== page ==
Those cuts hurt Alaskans, as high-paid oil jobs ended and services sold by Alaska firms were not purchased. Those firms cut jobs in construction and business services. The builders, engineers and consultants who lost their jobs had earned high wages like the oil company employees.

When the economy loses high-paying jobs, lower-paid workers who served these wealthier workers also lose their jobs. Weaker businesses close or realign.

Laile Fairbairn merged Sack's Café with another high-end restaurant, Crush, and the Sack's name will go away. The Artique gallery next door closed and part of its space will become the Crush wine shop.

The change is partly generational. The well-off customers who dined on fine food at Sack's and bought oil paintings at Artique are retiring and not being replaced. But the economic downdraft sped the change for Sack's, Fairbairn said.

"It had been on that trend, and then last winter happened and all of Anchorage saw that dip," Fairbairn said.

She said sales also went down at her other restaurants (Snow City Café, Spenard Roadhouse and South). Retailers told her of sales losses of 25 percent.

The Alaska Aces stopped playing and the Alaska Dispatch News went through bankruptcy. Both were already troubled, but a declining economy, like a prowling wolf, first takes the weak from the herd.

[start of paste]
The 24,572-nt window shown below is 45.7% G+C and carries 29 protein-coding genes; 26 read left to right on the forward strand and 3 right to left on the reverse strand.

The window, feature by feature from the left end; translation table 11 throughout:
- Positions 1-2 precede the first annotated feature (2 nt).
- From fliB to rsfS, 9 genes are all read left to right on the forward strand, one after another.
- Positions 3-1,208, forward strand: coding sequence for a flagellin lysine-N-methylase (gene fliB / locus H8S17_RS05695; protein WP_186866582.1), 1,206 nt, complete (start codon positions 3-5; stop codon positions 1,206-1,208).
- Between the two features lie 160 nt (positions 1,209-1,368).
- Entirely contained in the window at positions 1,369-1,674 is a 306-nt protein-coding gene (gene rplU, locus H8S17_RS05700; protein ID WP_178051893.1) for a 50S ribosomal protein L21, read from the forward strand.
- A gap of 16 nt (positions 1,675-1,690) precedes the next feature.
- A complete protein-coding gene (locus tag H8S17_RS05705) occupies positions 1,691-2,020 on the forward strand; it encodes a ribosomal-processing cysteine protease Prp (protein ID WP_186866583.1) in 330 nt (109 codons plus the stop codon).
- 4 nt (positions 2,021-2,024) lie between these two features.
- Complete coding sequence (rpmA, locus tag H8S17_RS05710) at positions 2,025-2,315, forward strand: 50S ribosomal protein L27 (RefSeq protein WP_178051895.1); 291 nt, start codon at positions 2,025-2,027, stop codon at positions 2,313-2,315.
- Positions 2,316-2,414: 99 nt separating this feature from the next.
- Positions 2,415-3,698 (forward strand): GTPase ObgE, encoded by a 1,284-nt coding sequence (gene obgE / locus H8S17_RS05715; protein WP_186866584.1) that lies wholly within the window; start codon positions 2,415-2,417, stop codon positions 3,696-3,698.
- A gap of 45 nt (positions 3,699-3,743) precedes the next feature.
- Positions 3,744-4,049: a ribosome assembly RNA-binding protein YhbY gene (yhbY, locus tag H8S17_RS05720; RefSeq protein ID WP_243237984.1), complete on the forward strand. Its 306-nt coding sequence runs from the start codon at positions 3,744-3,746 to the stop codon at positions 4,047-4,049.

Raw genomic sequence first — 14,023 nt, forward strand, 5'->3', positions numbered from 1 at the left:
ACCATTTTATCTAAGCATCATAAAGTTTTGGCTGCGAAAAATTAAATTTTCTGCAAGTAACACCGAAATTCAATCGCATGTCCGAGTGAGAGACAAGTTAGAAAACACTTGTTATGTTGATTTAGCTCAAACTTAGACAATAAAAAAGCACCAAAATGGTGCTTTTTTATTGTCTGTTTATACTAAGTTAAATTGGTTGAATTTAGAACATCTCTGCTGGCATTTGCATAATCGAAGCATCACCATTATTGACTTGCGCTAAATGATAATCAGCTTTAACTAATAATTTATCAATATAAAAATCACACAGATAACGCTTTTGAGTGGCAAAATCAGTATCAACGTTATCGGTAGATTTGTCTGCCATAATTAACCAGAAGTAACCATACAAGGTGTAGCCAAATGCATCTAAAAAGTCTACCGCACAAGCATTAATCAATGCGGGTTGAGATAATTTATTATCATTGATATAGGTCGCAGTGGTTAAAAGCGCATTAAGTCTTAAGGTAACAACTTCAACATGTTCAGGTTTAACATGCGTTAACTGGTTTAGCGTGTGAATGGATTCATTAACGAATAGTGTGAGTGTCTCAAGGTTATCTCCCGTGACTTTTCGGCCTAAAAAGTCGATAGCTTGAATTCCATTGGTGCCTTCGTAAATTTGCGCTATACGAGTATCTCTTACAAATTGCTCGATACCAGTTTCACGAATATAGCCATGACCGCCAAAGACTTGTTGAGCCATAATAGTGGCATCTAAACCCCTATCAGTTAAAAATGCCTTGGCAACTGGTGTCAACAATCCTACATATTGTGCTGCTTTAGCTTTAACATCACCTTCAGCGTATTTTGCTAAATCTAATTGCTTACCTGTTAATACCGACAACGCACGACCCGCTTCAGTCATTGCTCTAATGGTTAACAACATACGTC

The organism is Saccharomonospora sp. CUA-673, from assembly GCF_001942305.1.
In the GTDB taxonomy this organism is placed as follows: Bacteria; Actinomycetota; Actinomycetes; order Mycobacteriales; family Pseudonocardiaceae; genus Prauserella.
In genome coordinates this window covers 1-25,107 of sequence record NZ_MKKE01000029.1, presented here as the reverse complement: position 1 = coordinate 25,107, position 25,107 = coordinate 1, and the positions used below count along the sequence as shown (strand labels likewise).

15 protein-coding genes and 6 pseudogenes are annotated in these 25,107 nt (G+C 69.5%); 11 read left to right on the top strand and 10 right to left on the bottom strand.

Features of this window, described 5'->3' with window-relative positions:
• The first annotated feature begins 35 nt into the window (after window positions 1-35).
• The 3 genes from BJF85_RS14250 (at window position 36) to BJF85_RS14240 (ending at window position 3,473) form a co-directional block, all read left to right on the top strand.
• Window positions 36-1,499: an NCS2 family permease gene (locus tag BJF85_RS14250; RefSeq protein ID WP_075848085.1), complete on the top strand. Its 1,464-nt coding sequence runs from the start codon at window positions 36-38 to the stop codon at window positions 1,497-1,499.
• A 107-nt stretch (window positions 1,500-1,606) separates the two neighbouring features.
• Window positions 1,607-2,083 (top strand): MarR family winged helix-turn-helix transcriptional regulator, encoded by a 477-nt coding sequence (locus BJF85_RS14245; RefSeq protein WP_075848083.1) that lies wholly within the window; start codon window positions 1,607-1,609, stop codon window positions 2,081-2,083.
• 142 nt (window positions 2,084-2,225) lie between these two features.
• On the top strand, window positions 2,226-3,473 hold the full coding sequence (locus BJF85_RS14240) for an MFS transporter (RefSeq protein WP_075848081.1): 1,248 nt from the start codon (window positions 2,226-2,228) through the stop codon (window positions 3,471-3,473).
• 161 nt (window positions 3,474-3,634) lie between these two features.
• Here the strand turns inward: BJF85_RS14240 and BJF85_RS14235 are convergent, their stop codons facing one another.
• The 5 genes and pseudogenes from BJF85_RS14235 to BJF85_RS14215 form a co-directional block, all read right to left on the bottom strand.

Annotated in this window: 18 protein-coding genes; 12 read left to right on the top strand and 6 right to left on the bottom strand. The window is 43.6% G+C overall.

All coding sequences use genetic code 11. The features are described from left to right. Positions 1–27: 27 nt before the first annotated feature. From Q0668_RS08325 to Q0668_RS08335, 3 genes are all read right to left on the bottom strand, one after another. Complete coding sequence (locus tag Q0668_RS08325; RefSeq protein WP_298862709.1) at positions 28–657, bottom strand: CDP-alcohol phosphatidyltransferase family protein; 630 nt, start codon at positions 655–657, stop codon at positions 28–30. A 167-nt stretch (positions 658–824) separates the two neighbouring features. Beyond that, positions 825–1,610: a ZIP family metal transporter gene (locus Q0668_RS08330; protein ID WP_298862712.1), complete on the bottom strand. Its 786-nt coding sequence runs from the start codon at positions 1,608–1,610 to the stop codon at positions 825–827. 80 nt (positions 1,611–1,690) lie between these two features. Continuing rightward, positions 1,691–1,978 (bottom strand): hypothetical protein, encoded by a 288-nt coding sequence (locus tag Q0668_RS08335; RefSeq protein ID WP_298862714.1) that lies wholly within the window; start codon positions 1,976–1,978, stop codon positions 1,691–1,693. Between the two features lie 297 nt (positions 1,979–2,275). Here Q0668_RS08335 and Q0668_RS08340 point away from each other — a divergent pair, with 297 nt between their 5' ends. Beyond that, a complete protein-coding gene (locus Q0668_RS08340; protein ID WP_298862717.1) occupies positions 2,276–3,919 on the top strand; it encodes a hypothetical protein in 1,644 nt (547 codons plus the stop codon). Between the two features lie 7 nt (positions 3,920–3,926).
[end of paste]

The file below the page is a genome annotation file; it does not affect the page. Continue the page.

Now Fairbairn said her businesses have stabilized and she is holding her breath for another winter.

Is the bottom near?

For the most part, losses of high-wage workers are over, economists said. After cutting, the oil industry now can make money with oil in the $50 range. Production has stabilized and is even rising modestly. We may stay at this level for several years.

The Legislature doesn't have any more capital spending left to cut.

But lower-wage workers are still losing their jobs as the decline filters outward. The course of the recession continues to follow projections by economists last year, who said the decline would ultimately take 6 percent of jobs.

[Economists say recession will last three more years, followed by a smaller, poorer Alaska]

Ron Duncan, CEO of GCI, said the telecommunications company has lost subscribers in every category of business.

"We clearly see it in our top line. There are simply fewer people to sell to," Duncan said.

The end depends more than anything on the Legislature, economists and business people agreed.